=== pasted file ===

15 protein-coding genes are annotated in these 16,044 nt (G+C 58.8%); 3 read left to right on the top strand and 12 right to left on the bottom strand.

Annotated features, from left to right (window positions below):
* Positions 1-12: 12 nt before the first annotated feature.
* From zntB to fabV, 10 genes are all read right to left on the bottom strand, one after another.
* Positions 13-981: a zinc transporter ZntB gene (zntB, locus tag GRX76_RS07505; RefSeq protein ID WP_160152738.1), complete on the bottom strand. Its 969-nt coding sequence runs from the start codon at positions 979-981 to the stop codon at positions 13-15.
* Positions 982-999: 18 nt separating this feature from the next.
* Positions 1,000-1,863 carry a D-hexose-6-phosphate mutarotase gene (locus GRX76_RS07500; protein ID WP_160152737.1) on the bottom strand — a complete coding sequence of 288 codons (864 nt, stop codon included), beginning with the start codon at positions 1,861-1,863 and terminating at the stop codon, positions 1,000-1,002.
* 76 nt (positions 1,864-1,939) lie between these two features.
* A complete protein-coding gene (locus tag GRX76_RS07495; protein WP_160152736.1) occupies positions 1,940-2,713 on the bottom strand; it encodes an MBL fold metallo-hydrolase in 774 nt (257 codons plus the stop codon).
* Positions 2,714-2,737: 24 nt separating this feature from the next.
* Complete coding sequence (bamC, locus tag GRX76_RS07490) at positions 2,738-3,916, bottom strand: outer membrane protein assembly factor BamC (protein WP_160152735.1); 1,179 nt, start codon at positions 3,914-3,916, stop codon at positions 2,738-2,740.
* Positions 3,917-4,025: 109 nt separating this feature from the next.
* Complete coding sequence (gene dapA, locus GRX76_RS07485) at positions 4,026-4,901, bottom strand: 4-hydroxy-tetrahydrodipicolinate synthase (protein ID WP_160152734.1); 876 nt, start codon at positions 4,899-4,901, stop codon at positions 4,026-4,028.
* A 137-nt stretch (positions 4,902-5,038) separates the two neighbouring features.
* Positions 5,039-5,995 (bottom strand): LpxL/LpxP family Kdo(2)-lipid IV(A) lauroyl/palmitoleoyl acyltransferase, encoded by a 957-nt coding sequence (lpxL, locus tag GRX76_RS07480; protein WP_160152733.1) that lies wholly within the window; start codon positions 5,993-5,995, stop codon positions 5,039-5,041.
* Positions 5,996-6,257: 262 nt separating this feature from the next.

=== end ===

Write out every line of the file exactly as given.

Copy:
15 protein-coding genes are annotated in these 16,044 nt (G+C 58.8%); 3 read left to right on the top strand and 12 right to left on the bottom strand.

Annotated features, from left to right (window positions below):
* Positions 1-12: 12 nt before the first annotated feature.
* From zntB to fabV, 10 genes are all read right to left on the bottom strand, one after another.
* Positions 13-981: a zinc transporter ZntB gene (zntB, locus tag GRX76_RS07505; RefSeq protein ID WP_160152738.1), complete on the bottom strand. Its 969-nt coding sequence runs from the start codon at positions 979-981 to the stop codon at positions 13-15.
* Positions 982-999: 18 nt separating this feature from the next.
* Positions 1,000-1,863 carry a D-hexose-6-phosphate mutarotase gene (locus GRX76_RS07500; protein ID WP_160152737.1) on the bottom strand — a complete coding sequence of 288 codons (864 nt, stop codon included), beginning with the start codon at positions 1,861-1,863 and terminating at the stop codon, positions 1,000-1,002.
* 76 nt (positions 1,864-1,939) lie between these two features.
* A complete protein-coding gene (locus tag GRX76_RS07495; protein WP_160152736.1) occupies positions 1,940-2,713 on the bottom strand; it encodes an MBL fold metallo-hydrolase in 774 nt (257 codons plus the stop codon).
* Positions 2,714-2,737: 24 nt separating this feature from the next.
* Complete coding sequence (bamC, locus tag GRX76_RS07490) at positions 2,738-3,916, bottom strand: outer membrane protein assembly factor BamC (protein WP_160152735.1); 1,179 nt, start codon at positions 3,914-3,916, stop codon at positions 2,738-2,740.
* Positions 3,917-4,025: 109 nt separating this feature from the next.
* Complete coding sequence (gene dapA, locus GRX76_RS07485) at positions 4,026-4,901, bottom strand: 4-hydroxy-tetrahydrodipicolinate synthase (protein ID WP_160152734.1); 876 nt, start codon at positions 4,899-4,901, stop codon at positions 4,026-4,028.
* A 137-nt stretch (positions 4,902-5,038) separates the two neighbouring features.
* Positions 5,039-5,995 (bottom strand): LpxL/LpxP family Kdo(2)-lipid IV(A) lauroyl/palmitoleoyl acyltransferase, encoded by a 957-nt coding sequence (lpxL, locus tag GRX76_RS07480; protein WP_160152733.1) that lies wholly within the window; start codon positions 5,993-5,995, stop codon positions 5,039-5,041.
* Positions 5,996-6,257: 262 nt separating this feature from the next.